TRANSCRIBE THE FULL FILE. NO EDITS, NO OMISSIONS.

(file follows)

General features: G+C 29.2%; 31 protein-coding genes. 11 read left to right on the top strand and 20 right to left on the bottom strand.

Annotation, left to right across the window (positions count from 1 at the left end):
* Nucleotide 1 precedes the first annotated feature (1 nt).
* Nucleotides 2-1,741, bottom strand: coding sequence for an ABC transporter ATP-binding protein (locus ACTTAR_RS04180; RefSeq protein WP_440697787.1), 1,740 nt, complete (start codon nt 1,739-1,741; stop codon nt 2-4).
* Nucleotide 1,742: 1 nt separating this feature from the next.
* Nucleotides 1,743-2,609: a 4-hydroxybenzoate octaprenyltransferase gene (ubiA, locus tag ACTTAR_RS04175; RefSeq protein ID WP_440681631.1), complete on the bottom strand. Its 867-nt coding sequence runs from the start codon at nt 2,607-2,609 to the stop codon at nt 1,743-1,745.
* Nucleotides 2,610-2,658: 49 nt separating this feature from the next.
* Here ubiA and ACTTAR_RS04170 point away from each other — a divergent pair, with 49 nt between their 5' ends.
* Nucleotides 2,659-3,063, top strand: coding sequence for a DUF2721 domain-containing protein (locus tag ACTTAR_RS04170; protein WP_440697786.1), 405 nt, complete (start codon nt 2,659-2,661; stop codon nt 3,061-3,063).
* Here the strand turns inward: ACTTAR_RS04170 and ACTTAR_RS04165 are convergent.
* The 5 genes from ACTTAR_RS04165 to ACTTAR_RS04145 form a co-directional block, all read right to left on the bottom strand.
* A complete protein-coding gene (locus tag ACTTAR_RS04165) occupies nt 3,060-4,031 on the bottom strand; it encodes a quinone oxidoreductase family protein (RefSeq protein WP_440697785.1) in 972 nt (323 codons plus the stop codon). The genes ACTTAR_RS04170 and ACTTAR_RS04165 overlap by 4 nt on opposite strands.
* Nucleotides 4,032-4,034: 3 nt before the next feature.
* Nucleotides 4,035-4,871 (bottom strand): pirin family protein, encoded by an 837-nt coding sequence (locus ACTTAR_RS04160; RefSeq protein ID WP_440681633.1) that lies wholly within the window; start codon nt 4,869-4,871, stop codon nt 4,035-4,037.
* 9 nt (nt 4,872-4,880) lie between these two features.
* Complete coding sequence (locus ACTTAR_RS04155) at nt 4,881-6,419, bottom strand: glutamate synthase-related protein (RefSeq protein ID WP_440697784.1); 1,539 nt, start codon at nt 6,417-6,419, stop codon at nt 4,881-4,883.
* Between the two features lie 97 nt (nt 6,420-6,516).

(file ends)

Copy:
General features: G+C 29.2%; 31 protein-coding genes. 11 read left to right on the top strand and 20 right to left on the bottom strand.

Annotation, left to right across the window (positions count from 1 at the left end):
* Nucleotide 1 precedes the first annotated feature (1 nt).
* Nucleotides 2-1,741, bottom strand: coding sequence for an ABC transporter ATP-binding protein (locus ACTTAR_RS04180; RefSeq protein WP_440697787.1), 1,740 nt, complete (start codon nt 1,739-1,741; stop codon nt 2-4).
* Nucleotide 1,742: 1 nt separating this feature from the next.
* Nucleotides 1,743-2,609: a 4-hydroxybenzoate octaprenyltransferase gene (ubiA, locus tag ACTTAR_RS04175; RefSeq protein ID WP_440681631.1), complete on the bottom strand. Its 867-nt coding sequence runs from the start codon at nt 2,607-2,609 to the stop codon at nt 1,743-1,745.
* Nucleotides 2,610-2,658: 49 nt separating this feature from the next.
* Here ubiA and ACTTAR_RS04170 point away from each other — a divergent pair, with 49 nt between their 5' ends.
* Nucleotides 2,659-3,063, top strand: coding sequence for a DUF2721 domain-containing protein (locus tag ACTTAR_RS04170; protein WP_440697786.1), 405 nt, complete (start codon nt 2,659-2,661; stop codon nt 3,061-3,063).
* Here the strand turns inward: ACTTAR_RS04170 and ACTTAR_RS04165 are convergent.
* The 5 genes from ACTTAR_RS04165 to ACTTAR_RS04145 form a co-directional block, all read right to left on the bottom strand.
* A complete protein-coding gene (locus tag ACTTAR_RS04165) occupies nt 3,060-4,031 on the bottom strand; it encodes a quinone oxidoreductase family protein (RefSeq protein WP_440697785.1) in 972 nt (323 codons plus the stop codon). The genes ACTTAR_RS04170 and ACTTAR_RS04165 overlap by 4 nt on opposite strands.
* Nucleotides 4,032-4,034: 3 nt before the next feature.
* Nucleotides 4,035-4,871 (bottom strand): pirin family protein, encoded by an 837-nt coding sequence (locus ACTTAR_RS04160; RefSeq protein ID WP_440681633.1) that lies wholly within the window; start codon nt 4,869-4,871, stop codon nt 4,035-4,037.
* 9 nt (nt 4,872-4,880) lie between these two features.
* Complete coding sequence (locus ACTTAR_RS04155) at nt 4,881-6,419, bottom strand: glutamate synthase-related protein (RefSeq protein ID WP_440697784.1); 1,539 nt, start codon at nt 6,417-6,419, stop codon at nt 4,881-4,883.
* Between the two features lie 97 nt (nt 6,420-6,516).